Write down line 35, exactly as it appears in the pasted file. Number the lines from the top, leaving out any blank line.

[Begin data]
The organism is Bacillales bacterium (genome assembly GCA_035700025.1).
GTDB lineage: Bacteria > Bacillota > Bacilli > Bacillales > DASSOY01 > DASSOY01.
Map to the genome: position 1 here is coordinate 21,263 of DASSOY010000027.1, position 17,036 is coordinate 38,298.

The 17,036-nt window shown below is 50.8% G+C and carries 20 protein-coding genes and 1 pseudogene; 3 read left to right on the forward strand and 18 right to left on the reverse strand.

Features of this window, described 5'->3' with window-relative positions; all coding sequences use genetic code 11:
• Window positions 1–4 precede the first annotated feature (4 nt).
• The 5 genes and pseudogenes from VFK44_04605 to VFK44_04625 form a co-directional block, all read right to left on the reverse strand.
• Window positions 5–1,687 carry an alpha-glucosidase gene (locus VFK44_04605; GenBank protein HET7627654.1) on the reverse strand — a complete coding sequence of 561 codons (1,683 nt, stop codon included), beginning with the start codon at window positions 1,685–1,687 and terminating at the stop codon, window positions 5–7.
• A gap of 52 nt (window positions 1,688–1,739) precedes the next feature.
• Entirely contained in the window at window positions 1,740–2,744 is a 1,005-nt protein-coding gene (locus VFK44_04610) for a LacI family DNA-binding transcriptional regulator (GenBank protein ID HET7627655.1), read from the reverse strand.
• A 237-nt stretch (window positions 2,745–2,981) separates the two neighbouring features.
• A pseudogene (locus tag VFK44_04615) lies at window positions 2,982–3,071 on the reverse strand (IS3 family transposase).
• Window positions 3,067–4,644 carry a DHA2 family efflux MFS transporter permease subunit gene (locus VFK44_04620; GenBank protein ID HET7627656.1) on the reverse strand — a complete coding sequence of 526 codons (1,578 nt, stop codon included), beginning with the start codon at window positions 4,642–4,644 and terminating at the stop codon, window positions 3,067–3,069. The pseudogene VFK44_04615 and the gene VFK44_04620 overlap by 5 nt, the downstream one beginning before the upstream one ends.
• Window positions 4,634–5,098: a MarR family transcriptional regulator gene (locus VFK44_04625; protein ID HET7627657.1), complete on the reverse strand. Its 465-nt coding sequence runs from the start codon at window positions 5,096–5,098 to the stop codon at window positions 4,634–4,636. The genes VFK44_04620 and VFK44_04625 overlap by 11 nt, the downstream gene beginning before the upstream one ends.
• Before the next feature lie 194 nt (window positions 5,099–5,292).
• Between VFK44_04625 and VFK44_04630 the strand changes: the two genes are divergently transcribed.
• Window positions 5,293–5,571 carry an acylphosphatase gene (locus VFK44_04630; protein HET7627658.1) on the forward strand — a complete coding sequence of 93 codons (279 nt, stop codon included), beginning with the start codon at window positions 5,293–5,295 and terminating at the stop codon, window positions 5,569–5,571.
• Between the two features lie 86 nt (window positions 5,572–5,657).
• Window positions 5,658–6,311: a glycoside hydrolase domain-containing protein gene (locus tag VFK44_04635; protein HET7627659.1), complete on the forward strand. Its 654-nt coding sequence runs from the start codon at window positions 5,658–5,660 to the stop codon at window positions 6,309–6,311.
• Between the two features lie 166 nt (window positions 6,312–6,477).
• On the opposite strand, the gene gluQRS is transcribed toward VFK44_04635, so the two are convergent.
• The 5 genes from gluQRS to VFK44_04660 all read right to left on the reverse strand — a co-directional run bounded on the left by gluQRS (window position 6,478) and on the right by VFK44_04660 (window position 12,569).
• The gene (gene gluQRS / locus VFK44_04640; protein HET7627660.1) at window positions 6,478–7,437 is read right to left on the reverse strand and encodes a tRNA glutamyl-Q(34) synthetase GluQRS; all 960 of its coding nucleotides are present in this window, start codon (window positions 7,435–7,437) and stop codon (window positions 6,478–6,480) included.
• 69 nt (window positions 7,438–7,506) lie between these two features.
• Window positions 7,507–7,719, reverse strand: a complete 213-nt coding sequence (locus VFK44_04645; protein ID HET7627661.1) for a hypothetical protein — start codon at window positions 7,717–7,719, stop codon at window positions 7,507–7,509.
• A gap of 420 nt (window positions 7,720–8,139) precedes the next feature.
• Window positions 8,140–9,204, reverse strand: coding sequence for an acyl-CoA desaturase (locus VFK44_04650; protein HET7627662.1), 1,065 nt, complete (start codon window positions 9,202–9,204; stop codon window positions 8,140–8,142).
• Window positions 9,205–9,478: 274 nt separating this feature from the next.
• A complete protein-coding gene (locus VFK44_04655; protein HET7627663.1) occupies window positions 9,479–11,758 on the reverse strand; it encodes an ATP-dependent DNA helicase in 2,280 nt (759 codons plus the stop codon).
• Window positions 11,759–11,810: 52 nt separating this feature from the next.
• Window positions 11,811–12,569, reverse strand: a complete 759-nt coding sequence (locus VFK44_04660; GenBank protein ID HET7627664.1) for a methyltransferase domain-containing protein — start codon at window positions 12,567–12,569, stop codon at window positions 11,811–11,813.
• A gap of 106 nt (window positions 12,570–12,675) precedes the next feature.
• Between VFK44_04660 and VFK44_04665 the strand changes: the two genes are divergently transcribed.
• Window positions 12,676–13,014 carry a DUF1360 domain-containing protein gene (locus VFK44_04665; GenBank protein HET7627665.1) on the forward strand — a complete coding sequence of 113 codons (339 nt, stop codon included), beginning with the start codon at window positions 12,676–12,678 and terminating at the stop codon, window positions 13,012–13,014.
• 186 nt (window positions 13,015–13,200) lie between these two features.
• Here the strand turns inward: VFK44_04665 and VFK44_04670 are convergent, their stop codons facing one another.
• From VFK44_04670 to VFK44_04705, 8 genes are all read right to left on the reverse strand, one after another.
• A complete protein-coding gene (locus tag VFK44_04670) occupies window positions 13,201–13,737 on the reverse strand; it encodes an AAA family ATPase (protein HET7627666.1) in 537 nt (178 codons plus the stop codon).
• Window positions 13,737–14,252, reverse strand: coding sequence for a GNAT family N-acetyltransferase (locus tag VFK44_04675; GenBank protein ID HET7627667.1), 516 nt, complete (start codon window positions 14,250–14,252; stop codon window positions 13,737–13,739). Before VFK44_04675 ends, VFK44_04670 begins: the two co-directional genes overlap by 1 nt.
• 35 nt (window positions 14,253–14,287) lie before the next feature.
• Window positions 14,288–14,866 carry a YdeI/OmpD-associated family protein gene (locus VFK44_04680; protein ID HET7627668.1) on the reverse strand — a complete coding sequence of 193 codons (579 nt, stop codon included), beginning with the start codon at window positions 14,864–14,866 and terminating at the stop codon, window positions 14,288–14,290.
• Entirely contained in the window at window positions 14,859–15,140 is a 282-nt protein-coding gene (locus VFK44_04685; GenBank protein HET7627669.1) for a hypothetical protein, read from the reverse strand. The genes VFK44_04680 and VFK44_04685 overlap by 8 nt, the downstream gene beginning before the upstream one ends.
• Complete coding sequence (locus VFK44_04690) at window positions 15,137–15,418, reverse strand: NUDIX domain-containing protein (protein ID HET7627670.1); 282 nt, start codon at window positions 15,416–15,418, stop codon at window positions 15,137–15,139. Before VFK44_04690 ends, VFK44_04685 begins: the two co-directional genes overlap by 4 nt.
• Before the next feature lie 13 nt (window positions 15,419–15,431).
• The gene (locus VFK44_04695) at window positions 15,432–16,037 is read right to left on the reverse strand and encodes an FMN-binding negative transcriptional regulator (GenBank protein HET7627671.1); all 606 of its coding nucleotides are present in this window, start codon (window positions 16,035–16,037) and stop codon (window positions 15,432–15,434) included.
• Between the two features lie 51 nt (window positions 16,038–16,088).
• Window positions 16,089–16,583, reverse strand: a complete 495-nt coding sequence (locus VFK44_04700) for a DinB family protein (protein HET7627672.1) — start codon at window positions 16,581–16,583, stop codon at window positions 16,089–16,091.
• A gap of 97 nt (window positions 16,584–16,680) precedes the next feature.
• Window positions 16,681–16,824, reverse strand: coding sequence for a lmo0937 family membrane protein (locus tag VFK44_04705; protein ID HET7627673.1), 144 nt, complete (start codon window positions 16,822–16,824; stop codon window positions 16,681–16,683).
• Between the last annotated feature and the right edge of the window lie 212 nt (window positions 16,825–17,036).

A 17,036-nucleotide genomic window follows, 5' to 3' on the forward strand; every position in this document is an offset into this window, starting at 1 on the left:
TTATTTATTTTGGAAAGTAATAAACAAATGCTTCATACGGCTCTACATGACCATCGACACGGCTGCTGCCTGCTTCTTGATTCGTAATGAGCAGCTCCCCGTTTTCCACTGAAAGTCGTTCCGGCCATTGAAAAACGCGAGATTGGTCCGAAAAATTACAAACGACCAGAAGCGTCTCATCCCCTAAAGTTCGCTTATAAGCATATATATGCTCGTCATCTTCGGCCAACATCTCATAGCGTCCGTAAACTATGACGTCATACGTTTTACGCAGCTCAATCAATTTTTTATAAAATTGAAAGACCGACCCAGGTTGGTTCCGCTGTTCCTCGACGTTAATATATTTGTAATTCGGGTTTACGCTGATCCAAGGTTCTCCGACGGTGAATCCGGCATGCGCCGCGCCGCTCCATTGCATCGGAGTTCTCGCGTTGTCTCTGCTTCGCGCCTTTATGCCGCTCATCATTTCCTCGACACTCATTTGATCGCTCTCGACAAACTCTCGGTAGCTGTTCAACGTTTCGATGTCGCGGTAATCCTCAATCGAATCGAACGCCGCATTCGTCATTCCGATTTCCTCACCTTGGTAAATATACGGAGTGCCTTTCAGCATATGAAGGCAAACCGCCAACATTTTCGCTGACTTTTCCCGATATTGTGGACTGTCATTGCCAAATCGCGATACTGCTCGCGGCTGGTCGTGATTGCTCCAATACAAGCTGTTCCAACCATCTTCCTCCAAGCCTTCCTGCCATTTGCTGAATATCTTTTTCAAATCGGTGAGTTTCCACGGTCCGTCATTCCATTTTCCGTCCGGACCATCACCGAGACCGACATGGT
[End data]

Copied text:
• 186 nt (window positions 13,015–13,200) lie between these two features.